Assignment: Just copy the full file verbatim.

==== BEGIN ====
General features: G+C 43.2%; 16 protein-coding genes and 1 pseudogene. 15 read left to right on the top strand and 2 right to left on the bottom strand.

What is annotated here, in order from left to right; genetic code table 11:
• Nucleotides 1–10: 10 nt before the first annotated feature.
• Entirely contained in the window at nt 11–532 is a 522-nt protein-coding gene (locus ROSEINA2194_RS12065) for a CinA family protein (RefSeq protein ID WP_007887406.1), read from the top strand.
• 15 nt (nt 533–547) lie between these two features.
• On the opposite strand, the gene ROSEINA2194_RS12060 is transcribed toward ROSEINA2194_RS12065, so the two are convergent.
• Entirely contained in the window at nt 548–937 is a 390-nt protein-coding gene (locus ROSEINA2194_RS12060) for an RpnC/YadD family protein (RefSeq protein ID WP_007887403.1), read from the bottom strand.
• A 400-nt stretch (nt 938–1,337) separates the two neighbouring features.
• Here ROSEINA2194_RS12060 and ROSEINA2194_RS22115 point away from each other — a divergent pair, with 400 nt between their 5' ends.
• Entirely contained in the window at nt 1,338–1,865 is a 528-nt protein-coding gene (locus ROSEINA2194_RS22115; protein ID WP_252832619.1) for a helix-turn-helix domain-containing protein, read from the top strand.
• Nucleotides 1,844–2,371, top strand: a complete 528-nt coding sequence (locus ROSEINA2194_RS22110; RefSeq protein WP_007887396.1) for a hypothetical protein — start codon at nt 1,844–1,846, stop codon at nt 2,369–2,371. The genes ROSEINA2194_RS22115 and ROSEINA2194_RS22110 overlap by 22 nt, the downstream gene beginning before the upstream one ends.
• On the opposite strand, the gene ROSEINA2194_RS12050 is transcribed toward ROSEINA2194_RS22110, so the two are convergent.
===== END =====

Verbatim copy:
General features: G+C 43.2%; 16 protein-coding genes and 1 pseudogene. 15 read left to right on the top strand and 2 right to left on the bottom strand.

What is annotated here, in order from left to right; genetic code table 11:
• Nucleotides 1–10: 10 nt before the first annotated feature.
• Entirely contained in the window at nt 11–532 is a 522-nt protein-coding gene (locus ROSEINA2194_RS12065) for a CinA family protein (RefSeq protein ID WP_007887406.1), read from the top strand.
• 15 nt (nt 533–547) lie between these two features.
• On the opposite strand, the gene ROSEINA2194_RS12060 is transcribed toward ROSEINA2194_RS12065, so the two are convergent.
• Entirely contained in the window at nt 548–937 is a 390-nt protein-coding gene (locus ROSEINA2194_RS12060) for an RpnC/YadD family protein (RefSeq protein ID WP_007887403.1), read from the bottom strand.
• A 400-nt stretch (nt 938–1,337) separates the two neighbouring features.
• Here ROSEINA2194_RS12060 and ROSEINA2194_RS22115 point away from each other — a divergent pair, with 400 nt between their 5' ends.
• Entirely contained in the window at nt 1,338–1,865 is a 528-nt protein-coding gene (locus ROSEINA2194_RS22115; protein ID WP_252832619.1) for a helix-turn-helix domain-containing protein, read from the top strand.
• Nucleotides 1,844–2,371, top strand: a complete 528-nt coding sequence (locus ROSEINA2194_RS22110; RefSeq protein WP_007887396.1) for a hypothetical protein — start codon at nt 1,844–1,846, stop codon at nt 2,369–2,371. The genes ROSEINA2194_RS22115 and ROSEINA2194_RS22110 overlap by 22 nt, the downstream gene beginning before the upstream one ends.
• On the opposite strand, the gene ROSEINA2194_RS12050 is transcribed toward ROSEINA2194_RS22110, so the two are convergent.